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Bring In The New Year With A New Fitness Routine

Date:
January 7, 2008
Source:
University of Michigan Health System
Summary:
It's that time of year again -- you have had your final glass of eggnog and your last bite of pumpkin pie. Now you are ready to start the year off right with a new exercise plan -- and to keep it up throughout the year so that fitness becomes a routine rather than just another resolution.

It’s that time of year again – you have had your final glass of eggnog and your last bite of pumpkin pie. Now you are ready to start the year off right with a new exercise plan – and to keep it up throughout the year so that fitness becomes a routine rather than just another resolution.

Colleen Greene, wellness coordinator with MFit, the University of Michigan Health System’s health promotion division, says that in order for a workout plan to succeed a person must realize that pounds won’t come off within the first clutch of a dumbbell. Instead, exercise must become part of a regular routine rather than be thought of as a short-term solution.

“The number one New Year resolution people have is to lose weight, and it is really not that difficult. But many expect it to be done overnight, and they lose their motivation when that doesn’t happen,” says Greene. “You didn’t gain weight overnight, so you’re not going to lose it overnight either.”

One main way people jump into a fitness routine is by joining a gym. But often the motivation disappears only weeks after a new membership. Greene offers several tips on how to start and stick with a new workout plan.

  1. Join a fitness center that is convenient to your lifestyle. “It’s great if you see that a fitness center across town is all new and sparkly, but if you have to fight cross-town traffic to get there it’s probably not a good choice,” advises Greene. It is also important to make sure the center’s hours mesh with your schedule, if it offers child care or other programs you may need and that it has a qualified staff.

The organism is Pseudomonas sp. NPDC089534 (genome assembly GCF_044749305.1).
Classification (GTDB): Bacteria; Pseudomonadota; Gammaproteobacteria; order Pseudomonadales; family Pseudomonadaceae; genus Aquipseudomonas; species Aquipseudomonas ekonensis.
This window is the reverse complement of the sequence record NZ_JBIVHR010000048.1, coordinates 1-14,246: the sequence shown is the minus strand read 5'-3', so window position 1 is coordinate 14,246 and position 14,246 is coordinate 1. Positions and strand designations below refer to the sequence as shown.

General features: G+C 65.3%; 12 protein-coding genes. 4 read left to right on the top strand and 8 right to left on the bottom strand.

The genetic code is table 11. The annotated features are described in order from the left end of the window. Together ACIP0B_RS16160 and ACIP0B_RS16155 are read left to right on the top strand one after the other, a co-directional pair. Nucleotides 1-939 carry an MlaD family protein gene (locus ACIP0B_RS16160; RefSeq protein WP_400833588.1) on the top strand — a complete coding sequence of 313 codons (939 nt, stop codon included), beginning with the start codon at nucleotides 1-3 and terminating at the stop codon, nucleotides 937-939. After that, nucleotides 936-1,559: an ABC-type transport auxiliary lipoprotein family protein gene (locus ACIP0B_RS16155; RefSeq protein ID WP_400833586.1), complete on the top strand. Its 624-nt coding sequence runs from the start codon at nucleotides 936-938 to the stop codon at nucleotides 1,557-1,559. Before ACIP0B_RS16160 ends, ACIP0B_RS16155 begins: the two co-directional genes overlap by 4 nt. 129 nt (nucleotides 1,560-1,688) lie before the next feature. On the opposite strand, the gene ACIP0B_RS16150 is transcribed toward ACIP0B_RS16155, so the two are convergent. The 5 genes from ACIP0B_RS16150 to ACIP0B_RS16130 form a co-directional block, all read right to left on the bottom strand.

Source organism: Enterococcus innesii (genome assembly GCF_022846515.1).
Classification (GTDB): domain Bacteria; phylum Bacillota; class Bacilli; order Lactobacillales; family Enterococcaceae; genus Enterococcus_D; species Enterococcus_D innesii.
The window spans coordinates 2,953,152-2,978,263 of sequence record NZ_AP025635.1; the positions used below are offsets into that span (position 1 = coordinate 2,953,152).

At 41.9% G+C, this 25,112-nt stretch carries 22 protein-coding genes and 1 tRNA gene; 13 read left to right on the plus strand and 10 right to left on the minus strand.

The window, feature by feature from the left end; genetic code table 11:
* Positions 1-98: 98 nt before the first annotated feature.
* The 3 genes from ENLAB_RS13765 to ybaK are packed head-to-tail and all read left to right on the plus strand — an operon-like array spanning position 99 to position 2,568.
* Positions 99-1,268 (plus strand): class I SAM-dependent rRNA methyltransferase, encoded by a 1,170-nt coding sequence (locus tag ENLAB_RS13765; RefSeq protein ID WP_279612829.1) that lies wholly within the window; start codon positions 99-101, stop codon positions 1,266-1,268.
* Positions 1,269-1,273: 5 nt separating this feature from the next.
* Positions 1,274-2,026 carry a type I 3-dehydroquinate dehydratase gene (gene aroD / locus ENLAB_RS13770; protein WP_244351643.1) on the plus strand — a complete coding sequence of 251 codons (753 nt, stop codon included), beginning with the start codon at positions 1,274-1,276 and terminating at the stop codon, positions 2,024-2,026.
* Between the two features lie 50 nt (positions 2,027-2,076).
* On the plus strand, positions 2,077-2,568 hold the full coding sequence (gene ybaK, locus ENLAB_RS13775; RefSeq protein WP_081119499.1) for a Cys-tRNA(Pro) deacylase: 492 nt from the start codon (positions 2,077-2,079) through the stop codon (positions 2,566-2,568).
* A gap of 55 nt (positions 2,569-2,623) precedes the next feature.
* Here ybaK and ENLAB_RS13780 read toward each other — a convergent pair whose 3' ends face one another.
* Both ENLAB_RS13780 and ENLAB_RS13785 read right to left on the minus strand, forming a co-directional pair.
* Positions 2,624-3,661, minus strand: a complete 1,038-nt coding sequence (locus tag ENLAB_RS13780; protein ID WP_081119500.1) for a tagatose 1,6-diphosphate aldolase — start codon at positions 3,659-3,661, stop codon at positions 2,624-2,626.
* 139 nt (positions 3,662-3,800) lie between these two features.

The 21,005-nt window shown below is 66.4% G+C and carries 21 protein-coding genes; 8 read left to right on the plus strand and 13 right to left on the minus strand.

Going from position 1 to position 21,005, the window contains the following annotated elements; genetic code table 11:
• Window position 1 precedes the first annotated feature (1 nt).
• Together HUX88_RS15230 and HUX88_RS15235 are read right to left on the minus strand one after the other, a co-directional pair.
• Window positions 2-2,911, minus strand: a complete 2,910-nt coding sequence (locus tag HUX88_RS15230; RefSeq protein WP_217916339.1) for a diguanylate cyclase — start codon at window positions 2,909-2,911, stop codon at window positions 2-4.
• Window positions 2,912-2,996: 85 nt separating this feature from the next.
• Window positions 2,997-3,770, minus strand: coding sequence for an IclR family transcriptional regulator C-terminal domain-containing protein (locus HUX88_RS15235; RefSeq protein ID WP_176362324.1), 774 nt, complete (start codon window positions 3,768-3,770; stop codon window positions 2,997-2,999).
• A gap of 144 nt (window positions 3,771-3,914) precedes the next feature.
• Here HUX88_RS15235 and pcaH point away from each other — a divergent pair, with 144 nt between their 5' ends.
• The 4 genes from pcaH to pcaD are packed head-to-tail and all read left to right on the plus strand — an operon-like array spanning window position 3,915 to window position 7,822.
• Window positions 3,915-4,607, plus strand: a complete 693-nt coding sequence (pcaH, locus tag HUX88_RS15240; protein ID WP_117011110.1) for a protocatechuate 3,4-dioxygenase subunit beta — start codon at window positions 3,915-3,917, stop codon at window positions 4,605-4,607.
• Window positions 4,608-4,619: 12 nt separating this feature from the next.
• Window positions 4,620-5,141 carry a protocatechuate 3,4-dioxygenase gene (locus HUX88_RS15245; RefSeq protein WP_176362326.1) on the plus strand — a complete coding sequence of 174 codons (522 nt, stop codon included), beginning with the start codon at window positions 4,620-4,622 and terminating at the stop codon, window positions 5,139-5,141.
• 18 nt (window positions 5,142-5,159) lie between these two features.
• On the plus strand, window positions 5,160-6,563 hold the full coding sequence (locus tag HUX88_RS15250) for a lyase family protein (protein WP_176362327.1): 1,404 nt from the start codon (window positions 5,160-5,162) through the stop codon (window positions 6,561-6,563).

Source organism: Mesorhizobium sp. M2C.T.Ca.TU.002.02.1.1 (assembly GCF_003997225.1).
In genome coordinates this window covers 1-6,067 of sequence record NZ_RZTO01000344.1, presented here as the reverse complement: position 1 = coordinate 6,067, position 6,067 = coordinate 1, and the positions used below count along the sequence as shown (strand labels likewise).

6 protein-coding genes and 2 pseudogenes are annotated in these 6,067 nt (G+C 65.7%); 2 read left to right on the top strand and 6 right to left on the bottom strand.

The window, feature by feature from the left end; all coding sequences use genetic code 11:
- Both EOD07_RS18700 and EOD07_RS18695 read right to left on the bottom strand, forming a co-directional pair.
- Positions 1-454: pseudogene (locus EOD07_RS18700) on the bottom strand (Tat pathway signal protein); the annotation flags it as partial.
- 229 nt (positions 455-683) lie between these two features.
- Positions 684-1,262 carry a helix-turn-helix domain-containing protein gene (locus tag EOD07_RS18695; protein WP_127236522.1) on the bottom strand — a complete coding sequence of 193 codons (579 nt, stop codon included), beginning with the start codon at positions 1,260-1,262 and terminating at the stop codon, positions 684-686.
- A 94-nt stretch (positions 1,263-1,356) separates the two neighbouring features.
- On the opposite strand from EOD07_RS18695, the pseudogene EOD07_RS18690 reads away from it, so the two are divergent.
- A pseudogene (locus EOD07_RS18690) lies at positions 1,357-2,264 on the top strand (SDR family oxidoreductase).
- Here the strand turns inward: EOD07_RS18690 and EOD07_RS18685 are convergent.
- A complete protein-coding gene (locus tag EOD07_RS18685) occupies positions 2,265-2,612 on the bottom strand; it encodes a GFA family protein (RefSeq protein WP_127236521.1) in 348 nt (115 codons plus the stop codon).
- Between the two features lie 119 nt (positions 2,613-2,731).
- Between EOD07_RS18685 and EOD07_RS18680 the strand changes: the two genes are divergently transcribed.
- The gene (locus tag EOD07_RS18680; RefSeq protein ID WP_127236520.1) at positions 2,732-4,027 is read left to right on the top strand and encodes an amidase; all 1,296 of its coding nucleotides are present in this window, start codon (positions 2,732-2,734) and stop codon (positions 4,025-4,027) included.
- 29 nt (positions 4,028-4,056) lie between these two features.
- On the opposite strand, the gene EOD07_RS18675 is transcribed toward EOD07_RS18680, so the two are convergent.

2. Ask questions. Don’t be shy about learning all that the fitness center has to offer, says Greene. Most gyms have specialists and personal trainers that can help you navigate equipment and devise the best plan for your fitness needs. You should also get the OK from your doctor as you begin a new workout routine, and ask any questions that you may have about your health.
  3. Try things you’ve never done before. “If you think Pilates is something for dancers only or if you think yoga means standing on your head, most gyms will have some sort of special drop-in rate for either the first week or first few sessions of a class,” says Greene. “Go ahead and try it! You may find that you like it.”
  4. Aim to meet your goals gradually. Greene notes that the most common mistake people make when they join a gym is coming in and doing everything at once. Instead, work toward your goals at a steady pace so that you can sustain your new fitness routine.
  5. Schedule time to exercise into your calendar. “Sometimes people burn out because other things happen; they have this or that responsibility. Remember that you have a responsibility to yourself too,” says Greene. Incorporate exercise into your daily routine so that it becomes part of your day and not something you can easily blow off.
  6. Get a support system. Find people you can count on, whether it is an exercise buddy or someone taking care of your responsibilities at home or on the job, so you have time to work out.
  7. Make your exercises fun! Working out does not have to be drudgery. Many fitness centers have intramural leagues and an assortment of classes. Also add a variety of workouts to your routine to prevent boredom. “Find out what you like and switch it up every so often,” Greene suggests.

As the winter months roll along, you may begin to feel less motivated. But Greene notes that there is one thing to always remember: “Fitness is a time for you and a time to take care of yourself,” she says. “You will end up feeling good because you’ll be getting fit and feeling better.”


Story Source:

The above story is based on materials provided by University of Michigan Health System. Note: Materials may be edited for content and length.


Cite This Page:

University of Michigan Health System. "Bring In The New Year With A New Fitness Routine." ScienceDaily. ScienceDaily, 7 January 2008. <www.sciencedaily.com/releases/2008/01/080104120309.htm>.
University of Michigan Health System. (2008, January 7). Bring In The New Year With A New Fitness Routine. ScienceDaily. Retrieved September 18, 2014 from www.sciencedaily.com/releases/2008/01/080104120309.htm
University of Michigan Health System. "Bring In The New Year With A New Fitness Routine." ScienceDaily. www.sciencedaily.com/releases/2008/01/080104120309.htm (accessed September 18, 2014).

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